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There is nothing overwhelmingly spectacular about the forest preserves around Chicago: no huge peaks, no giant waterfalls, no magnificent canyons. The forest is up close and you’re in it; you can’t capture the forest for the trees. The intrigue of photography in the forest is finding the subtle; you have to keep your eyes open. Or maybe you just have to have the right eyes to appreciate it: not everyone gets as excited about captures of mushrooms as I do; I just happen to think they are incredibly photogenic and interesting with subtle coloring, texture, and endless arrangements. Finding and capturing the nuances of nature in all its diversity is what makes the forest floor such an interesting and challenging place for me to photograph.
I have mixed emotions about the aesthetics of the mushroom I chose to show you: it’s more odd than artful. I’ve never seen anything quite like it, sitting on the forest floor under a massive oak tree. I didn’t want to destroy it, just to satisfy my curiosity, so I can’t for sure say whether it is bolette or brain. I suspect the former as I found a couple of more readily identifiable bolettes with red pores under the cap and a flesh that quickly stained from yellow to green to a deep blue. I posted the bolette for identification on iNaturalist.com but no identifications have been forthcoming.
If your not a big fan of mushrooms, maybe you like insects? You need a camera that captures detail: the lacy wings of a dragonfly as it clasps to a stem; the pollen clumps attached to the leg of a bee; the glossy black eye of a wasp; the hairs on the legs of a mayfly; a bee working its way through a flower; or the orange and black beetles that contrast nicely with the teardrop shaped, light green, pods.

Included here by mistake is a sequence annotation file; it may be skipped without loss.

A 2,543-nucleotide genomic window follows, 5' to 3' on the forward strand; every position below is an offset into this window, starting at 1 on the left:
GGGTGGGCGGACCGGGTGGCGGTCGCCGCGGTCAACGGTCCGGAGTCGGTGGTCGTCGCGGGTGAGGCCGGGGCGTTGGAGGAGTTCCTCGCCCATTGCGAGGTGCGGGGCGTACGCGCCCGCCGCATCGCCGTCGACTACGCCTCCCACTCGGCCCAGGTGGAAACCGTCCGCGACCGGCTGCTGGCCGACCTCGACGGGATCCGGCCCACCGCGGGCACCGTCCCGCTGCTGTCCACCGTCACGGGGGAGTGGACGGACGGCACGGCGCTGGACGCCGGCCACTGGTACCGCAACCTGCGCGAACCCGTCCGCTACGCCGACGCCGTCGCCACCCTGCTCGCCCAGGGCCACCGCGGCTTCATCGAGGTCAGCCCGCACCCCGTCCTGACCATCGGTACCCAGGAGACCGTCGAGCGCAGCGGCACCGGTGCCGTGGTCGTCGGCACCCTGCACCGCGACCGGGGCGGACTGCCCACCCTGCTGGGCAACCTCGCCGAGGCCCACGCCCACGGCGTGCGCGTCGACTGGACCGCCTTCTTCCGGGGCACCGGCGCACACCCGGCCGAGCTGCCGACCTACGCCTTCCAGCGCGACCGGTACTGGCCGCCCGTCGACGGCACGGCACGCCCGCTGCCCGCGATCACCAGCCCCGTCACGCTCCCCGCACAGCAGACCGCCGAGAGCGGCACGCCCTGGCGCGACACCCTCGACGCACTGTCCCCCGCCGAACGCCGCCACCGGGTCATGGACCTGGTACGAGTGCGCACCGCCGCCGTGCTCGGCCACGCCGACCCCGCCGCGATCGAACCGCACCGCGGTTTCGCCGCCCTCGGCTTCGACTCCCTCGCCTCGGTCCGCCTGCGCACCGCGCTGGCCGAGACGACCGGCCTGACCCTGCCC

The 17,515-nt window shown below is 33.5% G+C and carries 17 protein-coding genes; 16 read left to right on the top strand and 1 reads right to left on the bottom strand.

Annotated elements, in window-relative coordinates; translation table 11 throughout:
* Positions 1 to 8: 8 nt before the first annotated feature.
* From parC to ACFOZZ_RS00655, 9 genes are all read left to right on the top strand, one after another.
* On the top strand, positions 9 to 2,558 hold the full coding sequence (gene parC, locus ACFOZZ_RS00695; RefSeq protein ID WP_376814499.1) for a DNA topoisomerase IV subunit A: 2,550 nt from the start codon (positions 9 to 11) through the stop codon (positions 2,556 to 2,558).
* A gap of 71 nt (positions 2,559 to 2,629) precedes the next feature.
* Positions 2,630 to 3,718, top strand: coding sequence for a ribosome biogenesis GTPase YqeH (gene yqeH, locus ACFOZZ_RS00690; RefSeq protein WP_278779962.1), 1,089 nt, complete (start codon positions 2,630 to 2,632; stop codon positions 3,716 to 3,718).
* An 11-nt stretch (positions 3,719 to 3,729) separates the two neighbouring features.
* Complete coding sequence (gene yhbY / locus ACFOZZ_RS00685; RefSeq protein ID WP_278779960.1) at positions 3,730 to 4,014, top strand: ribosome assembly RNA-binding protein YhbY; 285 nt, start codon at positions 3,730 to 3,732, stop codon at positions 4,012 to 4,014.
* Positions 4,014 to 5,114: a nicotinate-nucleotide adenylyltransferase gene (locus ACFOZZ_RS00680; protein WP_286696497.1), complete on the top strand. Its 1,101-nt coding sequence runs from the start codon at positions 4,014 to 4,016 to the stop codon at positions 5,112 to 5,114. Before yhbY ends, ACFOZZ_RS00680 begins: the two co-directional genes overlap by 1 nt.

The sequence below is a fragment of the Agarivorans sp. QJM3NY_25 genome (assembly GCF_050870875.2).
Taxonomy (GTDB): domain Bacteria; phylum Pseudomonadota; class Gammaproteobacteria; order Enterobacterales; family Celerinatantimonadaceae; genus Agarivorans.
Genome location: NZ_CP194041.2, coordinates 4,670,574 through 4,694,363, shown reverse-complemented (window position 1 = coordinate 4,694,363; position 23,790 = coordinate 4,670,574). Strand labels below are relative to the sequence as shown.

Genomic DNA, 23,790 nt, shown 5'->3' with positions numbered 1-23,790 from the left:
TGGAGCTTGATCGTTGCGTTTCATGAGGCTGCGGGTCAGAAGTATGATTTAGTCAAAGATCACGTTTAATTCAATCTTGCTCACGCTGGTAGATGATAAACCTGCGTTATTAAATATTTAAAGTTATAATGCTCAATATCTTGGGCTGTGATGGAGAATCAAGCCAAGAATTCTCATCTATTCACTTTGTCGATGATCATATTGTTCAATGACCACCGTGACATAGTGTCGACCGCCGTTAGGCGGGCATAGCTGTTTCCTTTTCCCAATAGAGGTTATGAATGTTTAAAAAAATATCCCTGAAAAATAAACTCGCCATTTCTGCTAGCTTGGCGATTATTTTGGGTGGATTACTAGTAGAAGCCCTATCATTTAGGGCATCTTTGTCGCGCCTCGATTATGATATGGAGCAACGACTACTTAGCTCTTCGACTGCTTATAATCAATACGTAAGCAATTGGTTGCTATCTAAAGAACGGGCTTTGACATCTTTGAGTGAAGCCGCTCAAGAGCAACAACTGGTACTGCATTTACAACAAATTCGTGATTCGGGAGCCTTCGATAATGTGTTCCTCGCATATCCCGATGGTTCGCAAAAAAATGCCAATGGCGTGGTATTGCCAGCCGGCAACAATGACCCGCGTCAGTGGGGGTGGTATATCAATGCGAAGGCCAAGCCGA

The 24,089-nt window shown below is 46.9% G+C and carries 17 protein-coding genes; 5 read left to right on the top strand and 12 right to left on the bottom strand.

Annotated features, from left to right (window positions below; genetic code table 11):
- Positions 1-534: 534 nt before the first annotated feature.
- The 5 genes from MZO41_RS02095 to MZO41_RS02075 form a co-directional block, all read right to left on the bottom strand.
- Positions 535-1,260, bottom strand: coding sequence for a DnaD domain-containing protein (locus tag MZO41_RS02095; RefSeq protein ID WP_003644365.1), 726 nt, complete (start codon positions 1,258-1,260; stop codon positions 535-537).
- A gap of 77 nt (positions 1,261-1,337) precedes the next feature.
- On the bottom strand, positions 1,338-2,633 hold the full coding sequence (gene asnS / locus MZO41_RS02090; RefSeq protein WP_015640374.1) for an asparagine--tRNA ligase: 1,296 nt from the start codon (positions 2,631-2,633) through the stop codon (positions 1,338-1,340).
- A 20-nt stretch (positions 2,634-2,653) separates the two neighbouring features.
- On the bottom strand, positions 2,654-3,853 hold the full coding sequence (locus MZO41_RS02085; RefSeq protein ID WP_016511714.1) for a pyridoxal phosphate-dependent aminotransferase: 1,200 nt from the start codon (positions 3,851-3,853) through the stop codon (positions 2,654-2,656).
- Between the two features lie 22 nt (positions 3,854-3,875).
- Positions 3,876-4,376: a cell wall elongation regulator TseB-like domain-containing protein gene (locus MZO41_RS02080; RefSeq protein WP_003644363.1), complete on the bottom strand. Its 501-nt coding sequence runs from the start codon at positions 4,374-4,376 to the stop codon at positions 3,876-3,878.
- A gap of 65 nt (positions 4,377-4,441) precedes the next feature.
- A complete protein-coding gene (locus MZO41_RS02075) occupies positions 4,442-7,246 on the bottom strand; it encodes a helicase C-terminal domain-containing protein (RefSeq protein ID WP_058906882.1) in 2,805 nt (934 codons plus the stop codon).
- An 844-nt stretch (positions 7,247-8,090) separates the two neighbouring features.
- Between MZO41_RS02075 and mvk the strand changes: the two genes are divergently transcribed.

Every flower is an opportunity for an in the face picture of the full spectrum of colors and intriguing shapes. If you miss the flowers, the fruit might provide you with something equally surprising from the tiny little parasols of the dandelions to the tan prickly seed pods of the Ohio buckeye. After the in the face shot, you might try stepping back to see if you can make a composition with something interesting in the background by getting down to the level of your subjects.
If you’re lucky, you might just happen upon some wildlife. The forest floor harbors snakes, birds, raccoons, and the occasional deer. Wildlife is skittish so it pays to have a lens that brings the picture to them rather than trying to bring yourself to the picture.
The woods is full of interesting textures and surprises. This last one I had some fun with. Any ideas what it is? I turned the picture on its side for the eye and the grin and added a grainy filter to give it more of a leathery texture. The creature is a bee hive turned on its side. The eye is the entrance and the eyelash is the leg of a bee entering its domicile. Nothing quite so prehistoric about it after all.
I love the idea of forest floor photography. I wish I had thought of the name but its already taken here https://www.facebook.com/ForestFloorPhotography/ by a friend of a friend. I looked at her pictures and instantly knew we have similar tastes and style. Of course I like capturing pictures of amazing places. But amazing shots wait at your feet on the forest floor.